Videomaker – Learn video production and editing, camera reviews › Forums › Cameras and Camcorders › Consumer Camcorders › need advice on high tripod camcorder
- April 30, 2014 at 8:56 PM #76381JohnParticipant
I'm new to this forum and would like some advice. After putting some time into building this monster tripod for myself it's time to upgrade the camera.
The tripod is used for filming Soccer Games (see images). The tripod elevates another 8 feet past what is shown in the pics. It is extremely stable but can have minor sway in sustained winds at full elevation.
I am currently using a old Sony Mini Dv camera .
I would like to upgrade to a new HD camera and I'm torn on what to buy.
1. I have been looking at the Canon Vixia G20 & G30. Will I see any noticeable difference in quality between the two?
is it really worth the jump in price for what I'm going to be using the camera for??
2. What would be the Sony equivalent to the Canon's ???
3. My plan is to be able to upload the videos to the net for the parents to stream or download and burn themselves. Is there a camera or format best suited for this?
Any pros and cons would be appreciated.
The camera has to have "Lanc" or equivalent Controller port compatible with my Varizoom Stealth controller.
Field monitor below has HDMI as well as component and Standard RCA connections. I would prefer using Hdmi.
Good optical zoom would be helpful on the larger soccer fields.
I will be doing editing on a MAC.
Thanks for all your Help !
This rig looks like a light stand, not a tripod. There are much heavier, sky high light stands available which will put the camera up on high with greater stability.
That said, as to TRIPODS which go stratospheric, the closest thing would likely be the (find a used one on Ebay) Gitzo Tele Studex Giant, of which there were models which soared past 10 feet, and would be a stable platform to build something which went higher. The problem with all current tripods is they have long forgotten how to go high combined with forgetting how to be truly stable. There are some short by comparison professional tripods which are stable and cost several thousands of dollars, but that does not seem to be your goal.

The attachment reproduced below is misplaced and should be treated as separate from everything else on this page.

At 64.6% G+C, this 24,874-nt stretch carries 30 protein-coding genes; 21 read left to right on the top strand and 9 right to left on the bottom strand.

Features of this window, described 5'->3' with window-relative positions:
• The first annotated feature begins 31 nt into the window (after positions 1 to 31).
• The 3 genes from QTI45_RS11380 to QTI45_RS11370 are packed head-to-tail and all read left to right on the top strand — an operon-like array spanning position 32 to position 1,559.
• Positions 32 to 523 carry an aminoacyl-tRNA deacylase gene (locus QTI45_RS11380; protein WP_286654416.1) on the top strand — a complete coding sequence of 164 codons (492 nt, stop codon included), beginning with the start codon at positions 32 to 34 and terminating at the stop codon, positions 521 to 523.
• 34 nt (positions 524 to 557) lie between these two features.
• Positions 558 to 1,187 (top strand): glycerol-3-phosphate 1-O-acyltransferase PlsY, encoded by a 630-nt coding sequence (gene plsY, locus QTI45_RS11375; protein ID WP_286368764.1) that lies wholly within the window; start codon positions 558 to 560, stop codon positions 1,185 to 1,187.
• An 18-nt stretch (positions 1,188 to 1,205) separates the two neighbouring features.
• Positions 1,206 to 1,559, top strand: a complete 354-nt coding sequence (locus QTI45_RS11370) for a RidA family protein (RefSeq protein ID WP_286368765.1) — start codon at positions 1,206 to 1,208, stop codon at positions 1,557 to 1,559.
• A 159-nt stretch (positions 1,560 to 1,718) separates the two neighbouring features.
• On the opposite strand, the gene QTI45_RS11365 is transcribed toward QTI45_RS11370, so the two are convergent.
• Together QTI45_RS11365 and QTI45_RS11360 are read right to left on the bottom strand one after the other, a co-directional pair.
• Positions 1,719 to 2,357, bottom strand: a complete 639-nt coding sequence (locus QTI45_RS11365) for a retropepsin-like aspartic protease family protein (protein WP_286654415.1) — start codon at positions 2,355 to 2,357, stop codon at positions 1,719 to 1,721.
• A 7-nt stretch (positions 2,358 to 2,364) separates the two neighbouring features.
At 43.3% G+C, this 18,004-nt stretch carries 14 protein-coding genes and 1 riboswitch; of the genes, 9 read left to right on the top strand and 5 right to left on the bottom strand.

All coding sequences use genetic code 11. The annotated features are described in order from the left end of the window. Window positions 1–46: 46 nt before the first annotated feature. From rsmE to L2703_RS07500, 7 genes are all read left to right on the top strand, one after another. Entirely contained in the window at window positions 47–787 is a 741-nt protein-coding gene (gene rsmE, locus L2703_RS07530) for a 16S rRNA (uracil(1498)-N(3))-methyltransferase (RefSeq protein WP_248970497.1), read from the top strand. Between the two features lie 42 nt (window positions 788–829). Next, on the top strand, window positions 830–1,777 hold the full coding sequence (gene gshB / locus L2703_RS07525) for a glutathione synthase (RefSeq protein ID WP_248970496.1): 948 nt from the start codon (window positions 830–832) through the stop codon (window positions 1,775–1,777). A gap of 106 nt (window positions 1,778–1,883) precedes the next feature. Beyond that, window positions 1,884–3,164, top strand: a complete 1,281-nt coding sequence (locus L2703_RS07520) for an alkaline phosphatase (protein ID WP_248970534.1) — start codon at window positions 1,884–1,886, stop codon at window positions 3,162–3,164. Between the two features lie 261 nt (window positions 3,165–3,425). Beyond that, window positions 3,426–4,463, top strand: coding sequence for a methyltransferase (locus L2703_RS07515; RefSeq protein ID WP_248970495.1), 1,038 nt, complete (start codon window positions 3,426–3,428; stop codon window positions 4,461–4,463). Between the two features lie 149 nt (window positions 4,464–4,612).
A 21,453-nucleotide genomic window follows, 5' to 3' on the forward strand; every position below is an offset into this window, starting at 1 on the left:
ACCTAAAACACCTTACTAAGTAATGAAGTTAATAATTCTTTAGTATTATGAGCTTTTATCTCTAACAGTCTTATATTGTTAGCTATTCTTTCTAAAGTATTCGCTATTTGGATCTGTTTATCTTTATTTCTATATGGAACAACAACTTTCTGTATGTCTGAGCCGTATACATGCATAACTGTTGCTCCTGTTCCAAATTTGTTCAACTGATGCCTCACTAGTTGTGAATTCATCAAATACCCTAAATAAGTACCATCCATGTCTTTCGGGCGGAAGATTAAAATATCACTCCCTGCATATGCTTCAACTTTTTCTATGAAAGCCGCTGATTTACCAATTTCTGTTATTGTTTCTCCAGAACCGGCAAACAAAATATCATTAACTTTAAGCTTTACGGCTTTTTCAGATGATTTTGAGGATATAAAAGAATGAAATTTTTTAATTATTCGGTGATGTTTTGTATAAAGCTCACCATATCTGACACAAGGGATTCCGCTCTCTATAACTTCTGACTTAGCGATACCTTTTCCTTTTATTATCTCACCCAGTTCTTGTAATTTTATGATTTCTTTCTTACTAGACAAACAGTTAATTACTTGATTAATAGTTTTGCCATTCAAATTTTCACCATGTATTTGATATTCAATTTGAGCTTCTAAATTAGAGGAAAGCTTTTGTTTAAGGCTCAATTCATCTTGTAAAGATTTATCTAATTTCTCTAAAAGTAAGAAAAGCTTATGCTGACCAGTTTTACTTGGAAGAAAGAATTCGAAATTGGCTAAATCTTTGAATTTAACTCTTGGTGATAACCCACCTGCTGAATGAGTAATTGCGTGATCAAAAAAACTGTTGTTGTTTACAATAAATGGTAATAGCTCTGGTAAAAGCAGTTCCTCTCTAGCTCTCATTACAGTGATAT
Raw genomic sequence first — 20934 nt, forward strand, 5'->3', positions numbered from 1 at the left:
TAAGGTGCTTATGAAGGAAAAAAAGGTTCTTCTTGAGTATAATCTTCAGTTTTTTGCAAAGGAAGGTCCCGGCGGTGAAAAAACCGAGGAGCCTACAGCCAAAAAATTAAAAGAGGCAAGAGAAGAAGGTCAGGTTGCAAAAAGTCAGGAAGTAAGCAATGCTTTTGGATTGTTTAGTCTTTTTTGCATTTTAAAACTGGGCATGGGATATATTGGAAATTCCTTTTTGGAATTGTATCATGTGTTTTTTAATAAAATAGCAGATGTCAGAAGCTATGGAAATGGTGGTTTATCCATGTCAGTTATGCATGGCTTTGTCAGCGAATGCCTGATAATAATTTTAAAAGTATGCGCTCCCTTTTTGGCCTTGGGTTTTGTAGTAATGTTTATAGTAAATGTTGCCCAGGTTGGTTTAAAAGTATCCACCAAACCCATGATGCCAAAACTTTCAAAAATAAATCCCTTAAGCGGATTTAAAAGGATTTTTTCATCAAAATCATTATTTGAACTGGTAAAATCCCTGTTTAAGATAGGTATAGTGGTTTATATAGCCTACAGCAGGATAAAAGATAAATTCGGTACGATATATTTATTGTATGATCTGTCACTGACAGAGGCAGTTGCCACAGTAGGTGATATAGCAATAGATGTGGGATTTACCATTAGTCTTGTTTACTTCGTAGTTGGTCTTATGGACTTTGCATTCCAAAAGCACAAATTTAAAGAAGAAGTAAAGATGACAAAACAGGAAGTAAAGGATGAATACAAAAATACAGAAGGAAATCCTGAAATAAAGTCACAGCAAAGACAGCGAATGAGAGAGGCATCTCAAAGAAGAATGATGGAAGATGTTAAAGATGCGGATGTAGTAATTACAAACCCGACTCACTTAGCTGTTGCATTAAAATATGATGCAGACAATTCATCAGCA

I rather like it! Quite a neat solution to the need to get the camera up. The two canon cameras are pleasant enough – most people would be quite happy. I have a number of very expensive, pro cameras but still use a small handicam size camera for all sorts of things. A couple of things come to mind, but the main thing is the headload. As the weight of the camera goes up, the wobble you experience will get much worse. In still conditions, I'd guess it will be fine. How does your existing setup cope with being zoomed in. Looking at the linkage, does it not suffer from wind up? So you put pressure on the pan, and nothing happens, but suddenly the friction is overcome and it suddenly moves? You might find one of the cheap post heads that let the camera rotate about it's CoG could be better?
The actual format that you upload is the subject of much agreement (and disagreement) Youtube and Vimeo both treat whatever you upload to make it more friendly for them to stream, and in general it means some degredation, although you need to try and experiment. Much depends on your editing software. Some can render out your video in a number of formats, but some are more limited. You find plenty will produce videos with .mov, .wmv .mpg or .mp4 – this doesn't actually mean much because these are standardised 'wrappers' and the format of the content can be good or bad.
For vimeo and youtube, I'm currently using an H.264 preset that Adobe Premiere has plenty of. It works for me.In general, the quality on your Mac won't be what people see – they see the end product after uploading. In general, the bigger the file size, the more Youtube/Vimeo have to play with getting it ready to stream. If you have fibre internet, then I don't worry too much now about file size. With slow internet, it could be different.
Can we see the kinds of shots your gizmo can produce, we'd be very interested. I actually have a couple of Manffotto metal sturdy stands for big lights. I'm thinking I might try something similar?
Please tell us how you made this great contraption or where you purchased it.
I doubt John will read it – he’s not been back for over two years!